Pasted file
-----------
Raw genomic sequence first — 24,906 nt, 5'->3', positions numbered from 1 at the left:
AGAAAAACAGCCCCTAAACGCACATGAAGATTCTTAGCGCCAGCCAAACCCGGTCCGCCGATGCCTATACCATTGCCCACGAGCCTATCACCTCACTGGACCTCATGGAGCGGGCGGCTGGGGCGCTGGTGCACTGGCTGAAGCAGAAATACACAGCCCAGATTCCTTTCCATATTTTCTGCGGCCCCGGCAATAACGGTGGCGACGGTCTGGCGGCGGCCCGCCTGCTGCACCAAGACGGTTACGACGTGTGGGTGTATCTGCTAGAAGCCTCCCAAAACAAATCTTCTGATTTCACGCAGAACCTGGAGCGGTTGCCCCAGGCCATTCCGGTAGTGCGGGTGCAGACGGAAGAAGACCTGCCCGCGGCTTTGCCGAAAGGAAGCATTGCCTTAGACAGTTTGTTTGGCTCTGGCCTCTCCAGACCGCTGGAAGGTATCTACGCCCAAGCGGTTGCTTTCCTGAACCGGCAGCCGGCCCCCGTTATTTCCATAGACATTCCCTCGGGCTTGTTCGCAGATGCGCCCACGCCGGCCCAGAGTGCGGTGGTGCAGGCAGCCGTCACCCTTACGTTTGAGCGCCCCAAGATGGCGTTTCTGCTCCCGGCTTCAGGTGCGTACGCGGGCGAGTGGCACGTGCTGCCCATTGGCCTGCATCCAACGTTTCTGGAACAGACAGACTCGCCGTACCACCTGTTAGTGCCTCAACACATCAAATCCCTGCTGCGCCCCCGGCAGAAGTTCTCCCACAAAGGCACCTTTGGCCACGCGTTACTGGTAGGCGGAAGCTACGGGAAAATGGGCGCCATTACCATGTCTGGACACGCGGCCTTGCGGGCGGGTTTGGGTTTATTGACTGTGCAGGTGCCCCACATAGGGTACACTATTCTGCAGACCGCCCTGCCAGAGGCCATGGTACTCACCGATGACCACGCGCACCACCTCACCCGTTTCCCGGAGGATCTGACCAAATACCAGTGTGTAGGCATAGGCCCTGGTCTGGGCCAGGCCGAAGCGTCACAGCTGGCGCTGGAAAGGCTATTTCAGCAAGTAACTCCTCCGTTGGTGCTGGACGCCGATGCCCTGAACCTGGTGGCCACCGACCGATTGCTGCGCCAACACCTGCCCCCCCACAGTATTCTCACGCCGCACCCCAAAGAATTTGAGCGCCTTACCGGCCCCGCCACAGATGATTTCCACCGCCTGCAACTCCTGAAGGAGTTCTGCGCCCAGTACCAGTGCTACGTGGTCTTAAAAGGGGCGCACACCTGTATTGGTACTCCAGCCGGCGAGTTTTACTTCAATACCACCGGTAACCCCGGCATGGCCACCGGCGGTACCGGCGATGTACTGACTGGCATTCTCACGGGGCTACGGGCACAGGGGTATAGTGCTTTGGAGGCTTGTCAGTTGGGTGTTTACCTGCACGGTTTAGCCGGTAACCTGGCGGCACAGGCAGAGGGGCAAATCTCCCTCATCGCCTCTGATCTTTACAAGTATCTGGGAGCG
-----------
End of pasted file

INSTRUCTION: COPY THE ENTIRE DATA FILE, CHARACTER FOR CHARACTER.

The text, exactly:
Raw genomic sequence first — 24,906 nt, 5'->3', positions numbered from 1 at the left:
AGAAAAACAGCCCCTAAACGCACATGAAGATTCTTAGCGCCAGCCAAACCCGGTCCGCCGATGCCTATACCATTGCCCACGAGCCTATCACCTCACTGGACCTCATGGAGCGGGCGGCTGGGGCGCTGGTGCACTGGCTGAAGCAGAAATACACAGCCCAGATTCCTTTCCATATTTTCTGCGGCCCCGGCAATAACGGTGGCGACGGTCTGGCGGCGGCCCGCCTGCTGCACCAAGACGGTTACGACGTGTGGGTGTATCTGCTAGAAGCCTCCCAAAACAAATCTTCTGATTTCACGCAGAACCTGGAGCGGTTGCCCCAGGCCATTCCGGTAGTGCGGGTGCAGACGGAAGAAGACCTGCCCGCGGCTTTGCCGAAAGGAAGCATTGCCTTAGACAGTTTGTTTGGCTCTGGCCTCTCCAGACCGCTGGAAGGTATCTACGCCCAAGCGGTTGCTTTCCTGAACCGGCAGCCGGCCCCCGTTATTTCCATAGACATTCCCTCGGGCTTGTTCGCAGATGCGCCCACGCCGGCCCAGAGTGCGGTGGTGCAGGCAGCCGTCACCCTTACGTTTGAGCGCCCCAAGATGGCGTTTCTGCTCCCGGCTTCAGGTGCGTACGCGGGCGAGTGGCACGTGCTGCCCATTGGCCTGCATCCAACGTTTCTGGAACAGACAGACTCGCCGTACCACCTGTTAGTGCCTCAACACATCAAATCCCTGCTGCGCCCCCGGCAGAAGTTCTCCCACAAAGGCACCTTTGGCCACGCGTTACTGGTAGGCGGAAGCTACGGGAAAATGGGCGCCATTACCATGTCTGGACACGCGGCCTTGCGGGCGGGTTTGGGTTTATTGACTGTGCAGGTGCCCCACATAGGGTACACTATTCTGCAGACCGCCCTGCCAGAGGCCATGGTACTCACCGATGACCACGCGCACCACCTCACCCGTTTCCCGGAGGATCTGACCAAATACCAGTGTGTAGGCATAGGCCCTGGTCTGGGCCAGGCCGAAGCGTCACAGCTGGCGCTGGAAAGGCTATTTCAGCAAGTAACTCCTCCGTTGGTGCTGGACGCCGATGCCCTGAACCTGGTGGCCACCGACCGATTGCTGCGCCAACACCTGCCCCCCCACAGTATTCTCACGCCGCACCCCAAAGAATTTGAGCGCCTTACCGGCCCCGCCACAGATGATTTCCACCGCCTGCAACTCCTGAAGGAGTTCTGCGCCCAGTACCAGTGCTACGTGGTCTTAAAAGGGGCGCACACCTGTATTGGTACTCCAGCCGGCGAGTTTTACTTCAATACCACCGGTAACCCCGGCATGGCCACCGGCGGTACCGGCGATGTACTGACTGGCATTCTCACGGGGCTACGGGCACAGGGGTATAGTGCTTTGGAGGCTTGTCAGTTGGGTGTTTACCTGCACGGTTTAGCCGGTAACCTGGCGGCACAGGCAGAGGGGCAAATCTCCCTCATCGCCTCTGATCTTTACAAGTATCTGGGAGCG